Macro Don't Matter & Multiples are Misguided

 

I want to share something about some concerns I've heard lately about falling business valuations, and why I think often it's misguided.


Chris Wrightson - a good friend of mine and a really smart dude when it comes to buying and selling practices - publishes a regular report called the Centurion Report which is well worth getting and talks a lot about valuation trends.

It's always very popular, because who doesn't like to know what their business might be worth?

Right here and now though, there's a lot of angst around this topic. Valuations are swerving all over the place and have people wondering is it 2 times? 1.5? Less? 

I think very differently about this, and I'd like to share two conversations I've had which might explain why.

 


Conversation #1

A while ago I was chatting to one of our longest-serving program members about the impact of recent events on the broader market for advice.

He was concerned. "Are we going to see fewer people getting advice?", he asked.

I think sometimes it's easy to assume that whatever happens at a macro level will totally translate into micro effects at a business level.

The assumption is that because of all the media reporting, the knock-on is that everyone is going to have problems finding clients.

That's not to say there won't be any impact, but this assumption is flawed.

"How many clients do you need to build a great business?" I asked.

And his answer was: "80 to 100."

"Great. So you only have to connect with 80 to 100 great clients and you've got a business." I said.

He said "Yeah,"

"So, does all that's going on mean there are no longer 80 to 100 people who you could find and help big-time?

"Uh. No, I guess not. They're still out there."

Sometimes when you only focus on the macro you miss the fact that you don't need the whole world to be getting advice from you, just the right people. 

And when you focus on finding these people in your networks, understanding what they need, connecting and adding value, the macro matters less.

It's about the value you bring, not what the market is doing.

It' s kind of like Kevin Kelly's great essay on the topic; 1000 True Fans. Sometimes you've got to focus on what's going on around you instead of things beyond your sphere of control.

Sure, if you want to go for global domination eventually you're gonna have to cross that chasm from niche to mass market, but most of us aren't there (yet). We're at the place where success comes from a  focus on adding value to the people you want to work with and connecting with them.

 


Conversation #2

A while back, I had the opportunity to work briefly with an adviser called Peter.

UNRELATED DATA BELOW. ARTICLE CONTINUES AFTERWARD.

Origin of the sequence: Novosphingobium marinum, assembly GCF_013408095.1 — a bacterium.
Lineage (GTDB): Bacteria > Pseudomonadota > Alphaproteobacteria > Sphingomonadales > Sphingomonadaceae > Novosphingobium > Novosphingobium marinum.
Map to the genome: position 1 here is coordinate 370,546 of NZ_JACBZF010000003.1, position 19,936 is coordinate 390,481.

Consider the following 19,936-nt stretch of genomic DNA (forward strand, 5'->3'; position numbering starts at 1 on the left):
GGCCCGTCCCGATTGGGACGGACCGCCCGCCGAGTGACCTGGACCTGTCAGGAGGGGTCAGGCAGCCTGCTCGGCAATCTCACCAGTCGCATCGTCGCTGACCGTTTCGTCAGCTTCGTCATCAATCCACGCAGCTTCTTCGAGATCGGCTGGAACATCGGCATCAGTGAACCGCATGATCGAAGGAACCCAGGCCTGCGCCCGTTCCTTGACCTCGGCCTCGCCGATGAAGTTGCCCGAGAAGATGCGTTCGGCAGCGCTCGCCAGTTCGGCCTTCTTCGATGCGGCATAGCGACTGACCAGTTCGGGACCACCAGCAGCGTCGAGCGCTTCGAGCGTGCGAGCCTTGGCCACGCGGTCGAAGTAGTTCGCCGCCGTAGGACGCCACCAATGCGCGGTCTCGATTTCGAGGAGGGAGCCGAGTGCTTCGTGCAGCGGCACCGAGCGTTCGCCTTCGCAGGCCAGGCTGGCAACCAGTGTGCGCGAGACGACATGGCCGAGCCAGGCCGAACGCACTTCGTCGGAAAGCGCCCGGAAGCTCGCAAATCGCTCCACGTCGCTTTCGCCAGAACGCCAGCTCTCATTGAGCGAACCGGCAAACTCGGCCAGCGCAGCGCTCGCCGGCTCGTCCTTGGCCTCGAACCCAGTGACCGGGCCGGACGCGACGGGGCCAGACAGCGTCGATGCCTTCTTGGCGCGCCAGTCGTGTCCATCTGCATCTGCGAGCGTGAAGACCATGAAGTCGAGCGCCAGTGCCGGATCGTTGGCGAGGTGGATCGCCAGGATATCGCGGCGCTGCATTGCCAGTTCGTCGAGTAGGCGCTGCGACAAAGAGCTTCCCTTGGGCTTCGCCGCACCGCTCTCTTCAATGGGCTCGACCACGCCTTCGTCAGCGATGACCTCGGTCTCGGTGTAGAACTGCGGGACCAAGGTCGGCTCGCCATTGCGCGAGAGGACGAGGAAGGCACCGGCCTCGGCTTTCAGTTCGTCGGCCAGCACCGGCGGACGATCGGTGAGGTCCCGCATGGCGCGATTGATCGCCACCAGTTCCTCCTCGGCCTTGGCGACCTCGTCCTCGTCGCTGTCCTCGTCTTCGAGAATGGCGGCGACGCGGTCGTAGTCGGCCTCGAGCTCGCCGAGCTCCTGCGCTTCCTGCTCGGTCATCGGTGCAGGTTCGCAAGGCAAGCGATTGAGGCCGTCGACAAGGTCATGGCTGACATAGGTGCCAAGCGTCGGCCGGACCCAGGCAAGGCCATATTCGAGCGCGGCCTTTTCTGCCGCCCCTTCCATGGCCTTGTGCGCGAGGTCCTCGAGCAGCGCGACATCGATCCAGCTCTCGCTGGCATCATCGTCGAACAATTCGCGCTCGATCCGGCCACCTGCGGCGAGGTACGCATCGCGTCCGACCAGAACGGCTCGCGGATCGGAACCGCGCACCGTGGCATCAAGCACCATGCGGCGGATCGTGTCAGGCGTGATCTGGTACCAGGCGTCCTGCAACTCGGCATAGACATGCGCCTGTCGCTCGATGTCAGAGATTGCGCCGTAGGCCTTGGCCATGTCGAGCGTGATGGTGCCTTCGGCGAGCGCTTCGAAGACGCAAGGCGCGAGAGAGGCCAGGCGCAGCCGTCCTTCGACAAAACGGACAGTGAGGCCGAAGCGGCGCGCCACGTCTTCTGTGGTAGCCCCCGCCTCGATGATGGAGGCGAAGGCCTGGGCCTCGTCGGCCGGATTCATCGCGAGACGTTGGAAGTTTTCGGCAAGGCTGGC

Peter owned a practice not far from Glenorie, which is where I grew up as a kid on a five-acre block.

Peter and I did some work through a workshop program I ran for a Licensee at that time and, shortly after the program was finished, I got a call from Peter. He wanted to meet to talk about practice valuations.

When we met, I realised that he'd never actually even taken much of interest in how his business would be valued. He'd just focused on building the best one he could.

However, he'd been invited to sell, and felt his lack of knowledge would put him at a disadvantage when it came to negotiating. 

I gave him the best advice I could, suggesting that rather than starting at an arbitrary number, he needed to understand first why the buyer wanted his business.

Turns out the buyer wanted the business as a template they could apply to others.

See the thing about Peter's business is it had it all:

  • Every process was documented.
  • They had watertight agreements with suppliers and staff.
  • A clearly defined, value-add investment philosophy.
  • He'd captured all the IP in the business.
  • Clear engagement process that was hugely efficient
  • Happy staff with clear role descriptions
  • 100% of clients of service agreements

... I could go on, but you get the idea.

In the end, Peter sold that business for about $1m more than he was going to ask, and he achieved it because he'd built a great business.

The point is good businesses will always be valuable.

I mean if you had the chance to buy that business, knowing that rolling all he'd built out into your own would make you more efficient, more profitable and more valuable...

...would you hesitate?

 

 

Market business valuations will fluctuate. It's inevitable.

However, when you climb down from the macro and focus on a smaller part of the picture, certain things become clear.

Most people have more control than they realize, but the right focus is the key.

 

Right here now there's a bunch of stuff going on. It's easy to lose focus, but there are 2 things to remember.

1. If you can just focus on building out clients who know what you do, know your value and want to work with you, you don't need to worry about the millions who don't get advice. You just need to work on the hundred who you want to work with.

2. If you're worried about where the business valuations are headed, stop. Focus on building a great business. Something that you know is profitable on purpose and is built to last, and be the outlier that ignores the "trends".

 

So, that's my story. I'd love to know yours. In challenging times, sometimes it can give heart to others to know that it isn't all doom and gloom.

I would love to hear from you if you've got a story to share. Email me at [email protected] or post below.

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